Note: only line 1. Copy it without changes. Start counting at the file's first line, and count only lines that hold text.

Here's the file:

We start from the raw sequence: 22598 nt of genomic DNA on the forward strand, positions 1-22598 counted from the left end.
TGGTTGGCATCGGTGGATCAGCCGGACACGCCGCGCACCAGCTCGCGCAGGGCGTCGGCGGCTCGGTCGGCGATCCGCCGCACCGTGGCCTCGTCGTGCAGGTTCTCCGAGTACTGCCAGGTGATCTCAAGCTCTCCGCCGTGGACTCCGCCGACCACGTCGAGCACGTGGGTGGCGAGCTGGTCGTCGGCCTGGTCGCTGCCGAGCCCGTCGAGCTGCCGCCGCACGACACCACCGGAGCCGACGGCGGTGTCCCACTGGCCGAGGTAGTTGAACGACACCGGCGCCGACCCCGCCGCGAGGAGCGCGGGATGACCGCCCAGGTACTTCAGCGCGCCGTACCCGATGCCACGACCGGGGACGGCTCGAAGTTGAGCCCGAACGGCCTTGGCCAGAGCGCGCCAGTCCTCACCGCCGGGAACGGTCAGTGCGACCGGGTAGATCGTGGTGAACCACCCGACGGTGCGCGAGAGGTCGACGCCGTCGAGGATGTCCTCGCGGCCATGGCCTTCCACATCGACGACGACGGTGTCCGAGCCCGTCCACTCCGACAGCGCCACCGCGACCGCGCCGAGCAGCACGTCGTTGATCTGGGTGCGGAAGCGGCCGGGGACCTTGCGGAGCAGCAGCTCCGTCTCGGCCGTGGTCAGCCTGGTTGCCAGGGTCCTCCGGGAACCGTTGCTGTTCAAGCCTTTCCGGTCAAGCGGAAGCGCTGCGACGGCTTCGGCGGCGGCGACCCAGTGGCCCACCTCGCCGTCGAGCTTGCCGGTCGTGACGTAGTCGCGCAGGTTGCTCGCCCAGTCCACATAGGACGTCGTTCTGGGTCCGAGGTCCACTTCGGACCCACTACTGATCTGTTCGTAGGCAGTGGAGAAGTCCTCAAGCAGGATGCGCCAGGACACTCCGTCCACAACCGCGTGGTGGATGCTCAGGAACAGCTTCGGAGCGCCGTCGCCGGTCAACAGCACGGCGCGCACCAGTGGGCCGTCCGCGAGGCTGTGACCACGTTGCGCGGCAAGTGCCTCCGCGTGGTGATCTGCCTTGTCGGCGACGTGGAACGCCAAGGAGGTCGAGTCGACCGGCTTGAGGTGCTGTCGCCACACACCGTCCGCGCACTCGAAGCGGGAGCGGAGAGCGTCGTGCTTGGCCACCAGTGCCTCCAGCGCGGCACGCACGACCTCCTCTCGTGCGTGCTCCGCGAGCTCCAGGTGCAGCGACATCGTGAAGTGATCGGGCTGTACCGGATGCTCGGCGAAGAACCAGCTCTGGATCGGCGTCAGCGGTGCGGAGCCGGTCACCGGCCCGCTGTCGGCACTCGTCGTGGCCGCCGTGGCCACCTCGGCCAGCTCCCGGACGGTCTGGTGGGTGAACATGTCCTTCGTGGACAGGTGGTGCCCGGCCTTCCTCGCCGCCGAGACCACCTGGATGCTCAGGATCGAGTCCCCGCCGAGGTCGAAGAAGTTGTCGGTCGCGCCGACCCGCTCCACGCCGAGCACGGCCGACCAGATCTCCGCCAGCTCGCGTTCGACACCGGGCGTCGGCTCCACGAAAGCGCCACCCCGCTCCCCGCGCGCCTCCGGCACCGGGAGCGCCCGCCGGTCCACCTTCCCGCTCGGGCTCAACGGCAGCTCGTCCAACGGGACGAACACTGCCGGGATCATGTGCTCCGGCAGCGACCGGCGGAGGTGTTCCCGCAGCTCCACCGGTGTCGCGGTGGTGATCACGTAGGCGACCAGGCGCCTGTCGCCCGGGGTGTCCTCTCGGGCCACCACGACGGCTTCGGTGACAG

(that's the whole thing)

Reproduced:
We start from the raw sequence: 22598 nt of genomic DNA on the forward strand, positions 1-22598 counted from the left end.